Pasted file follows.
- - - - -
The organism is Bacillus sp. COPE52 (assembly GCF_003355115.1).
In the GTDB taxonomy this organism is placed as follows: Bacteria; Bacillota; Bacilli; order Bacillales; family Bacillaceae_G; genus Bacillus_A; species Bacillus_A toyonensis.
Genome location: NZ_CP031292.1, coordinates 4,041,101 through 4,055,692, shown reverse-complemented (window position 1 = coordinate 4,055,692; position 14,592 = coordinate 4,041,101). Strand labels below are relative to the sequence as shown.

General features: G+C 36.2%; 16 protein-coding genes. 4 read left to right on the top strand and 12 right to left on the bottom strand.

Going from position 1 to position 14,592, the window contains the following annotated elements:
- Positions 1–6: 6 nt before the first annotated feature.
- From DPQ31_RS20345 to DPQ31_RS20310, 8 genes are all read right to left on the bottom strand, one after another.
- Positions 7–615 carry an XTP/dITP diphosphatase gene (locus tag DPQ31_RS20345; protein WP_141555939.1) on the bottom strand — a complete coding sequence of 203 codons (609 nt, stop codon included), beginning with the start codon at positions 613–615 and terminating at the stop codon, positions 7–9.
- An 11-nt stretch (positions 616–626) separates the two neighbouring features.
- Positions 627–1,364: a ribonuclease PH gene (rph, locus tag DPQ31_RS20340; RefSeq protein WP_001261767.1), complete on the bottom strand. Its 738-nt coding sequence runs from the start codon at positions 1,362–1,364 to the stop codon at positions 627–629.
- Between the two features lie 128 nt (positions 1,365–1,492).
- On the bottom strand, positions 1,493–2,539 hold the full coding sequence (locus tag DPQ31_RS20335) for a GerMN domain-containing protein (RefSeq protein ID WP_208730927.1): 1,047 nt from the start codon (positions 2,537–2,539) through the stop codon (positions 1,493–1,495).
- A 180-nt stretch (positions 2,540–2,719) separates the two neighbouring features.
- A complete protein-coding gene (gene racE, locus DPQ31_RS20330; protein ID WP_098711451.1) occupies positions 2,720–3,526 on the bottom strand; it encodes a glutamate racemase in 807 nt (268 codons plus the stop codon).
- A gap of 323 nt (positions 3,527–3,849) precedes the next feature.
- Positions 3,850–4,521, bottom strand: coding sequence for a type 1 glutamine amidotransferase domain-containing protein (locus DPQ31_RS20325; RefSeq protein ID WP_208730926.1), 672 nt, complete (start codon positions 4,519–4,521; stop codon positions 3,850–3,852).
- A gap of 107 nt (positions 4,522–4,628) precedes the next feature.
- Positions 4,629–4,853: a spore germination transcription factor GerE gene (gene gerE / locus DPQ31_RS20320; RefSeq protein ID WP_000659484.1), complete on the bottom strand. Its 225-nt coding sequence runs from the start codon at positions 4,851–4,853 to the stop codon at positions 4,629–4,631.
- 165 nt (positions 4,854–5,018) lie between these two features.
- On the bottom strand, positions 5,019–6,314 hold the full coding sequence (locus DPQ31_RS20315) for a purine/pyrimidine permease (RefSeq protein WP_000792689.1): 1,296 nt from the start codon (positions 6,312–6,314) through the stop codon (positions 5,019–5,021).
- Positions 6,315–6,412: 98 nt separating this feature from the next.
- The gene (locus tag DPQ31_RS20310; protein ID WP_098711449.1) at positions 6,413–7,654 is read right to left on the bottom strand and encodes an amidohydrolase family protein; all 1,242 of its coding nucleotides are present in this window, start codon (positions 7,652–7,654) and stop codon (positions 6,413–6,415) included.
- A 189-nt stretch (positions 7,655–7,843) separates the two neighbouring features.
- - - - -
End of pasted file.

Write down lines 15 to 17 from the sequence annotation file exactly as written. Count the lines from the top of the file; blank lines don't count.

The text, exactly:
- A gap of 323 nt (positions 3,527–3,849) precedes the next feature.
- Positions 3,850–4,521, bottom strand: coding sequence for a type 1 glutamine amidotransferase domain-containing protein (locus DPQ31_RS20325; RefSeq protein ID WP_208730926.1), 672 nt, complete (start codon positions 4,519–4,521; stop codon positions 3,850–3,852).
- A gap of 107 nt (positions 4,522–4,628) precedes the next feature.